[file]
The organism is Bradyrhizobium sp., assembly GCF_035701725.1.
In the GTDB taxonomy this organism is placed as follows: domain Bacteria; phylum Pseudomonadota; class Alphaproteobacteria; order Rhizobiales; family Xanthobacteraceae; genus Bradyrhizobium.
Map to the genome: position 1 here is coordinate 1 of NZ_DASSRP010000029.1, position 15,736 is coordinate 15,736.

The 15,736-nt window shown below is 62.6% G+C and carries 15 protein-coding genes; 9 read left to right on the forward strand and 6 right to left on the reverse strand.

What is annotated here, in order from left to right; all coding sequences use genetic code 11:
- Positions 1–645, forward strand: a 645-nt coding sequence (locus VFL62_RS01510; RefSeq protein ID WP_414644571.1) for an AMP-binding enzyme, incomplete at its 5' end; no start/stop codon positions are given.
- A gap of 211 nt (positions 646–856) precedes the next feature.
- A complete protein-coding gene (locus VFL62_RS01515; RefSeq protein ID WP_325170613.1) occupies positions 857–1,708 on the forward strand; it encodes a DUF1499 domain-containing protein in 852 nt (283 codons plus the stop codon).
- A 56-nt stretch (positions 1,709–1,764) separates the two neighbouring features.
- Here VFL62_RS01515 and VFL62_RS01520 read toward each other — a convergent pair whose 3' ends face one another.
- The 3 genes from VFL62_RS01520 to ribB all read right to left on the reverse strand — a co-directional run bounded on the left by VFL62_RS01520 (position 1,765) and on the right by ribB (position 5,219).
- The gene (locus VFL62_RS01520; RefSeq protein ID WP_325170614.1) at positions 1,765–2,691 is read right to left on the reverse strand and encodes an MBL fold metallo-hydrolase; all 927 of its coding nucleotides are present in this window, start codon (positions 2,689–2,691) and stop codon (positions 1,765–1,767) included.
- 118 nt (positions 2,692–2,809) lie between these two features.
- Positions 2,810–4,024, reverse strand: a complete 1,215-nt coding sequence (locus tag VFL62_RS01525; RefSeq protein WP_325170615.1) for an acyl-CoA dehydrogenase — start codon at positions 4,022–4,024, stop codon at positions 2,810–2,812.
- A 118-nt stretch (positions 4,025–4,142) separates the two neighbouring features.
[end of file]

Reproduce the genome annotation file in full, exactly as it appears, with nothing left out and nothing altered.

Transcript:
The organism is Bradyrhizobium sp., assembly GCF_035701725.1.
In the GTDB taxonomy this organism is placed as follows: domain Bacteria; phylum Pseudomonadota; class Alphaproteobacteria; order Rhizobiales; family Xanthobacteraceae; genus Bradyrhizobium.
Map to the genome: position 1 here is coordinate 1 of NZ_DASSRP010000029.1, position 15,736 is coordinate 15,736.

The 15,736-nt window shown below is 62.6% G+C and carries 15 protein-coding genes; 9 read left to right on the forward strand and 6 right to left on the reverse strand.

What is annotated here, in order from left to right; all coding sequences use genetic code 11:
- Positions 1–645, forward strand: a 645-nt coding sequence (locus VFL62_RS01510; RefSeq protein ID WP_414644571.1) for an AMP-binding enzyme, incomplete at its 5' end; no start/stop codon positions are given.
- A gap of 211 nt (positions 646–856) precedes the next feature.
- A complete protein-coding gene (locus VFL62_RS01515; RefSeq protein ID WP_325170613.1) occupies positions 857–1,708 on the forward strand; it encodes a DUF1499 domain-containing protein in 852 nt (283 codons plus the stop codon).
- A 56-nt stretch (positions 1,709–1,764) separates the two neighbouring features.
- Here VFL62_RS01515 and VFL62_RS01520 read toward each other — a convergent pair whose 3' ends face one another.
- The 3 genes from VFL62_RS01520 to ribB all read right to left on the reverse strand — a co-directional run bounded on the left by VFL62_RS01520 (position 1,765) and on the right by ribB (position 5,219).
- The gene (locus VFL62_RS01520; RefSeq protein ID WP_325170614.1) at positions 1,765–2,691 is read right to left on the reverse strand and encodes an MBL fold metallo-hydrolase; all 927 of its coding nucleotides are present in this window, start codon (positions 2,689–2,691) and stop codon (positions 1,765–1,767) included.
- 118 nt (positions 2,692–2,809) lie between these two features.
- Positions 2,810–4,024, reverse strand: a complete 1,215-nt coding sequence (locus tag VFL62_RS01525; RefSeq protein WP_325170615.1) for an acyl-CoA dehydrogenase — start codon at positions 4,022–4,024, stop codon at positions 2,810–2,812.
- A 118-nt stretch (positions 4,025–4,142) separates the two neighbouring features.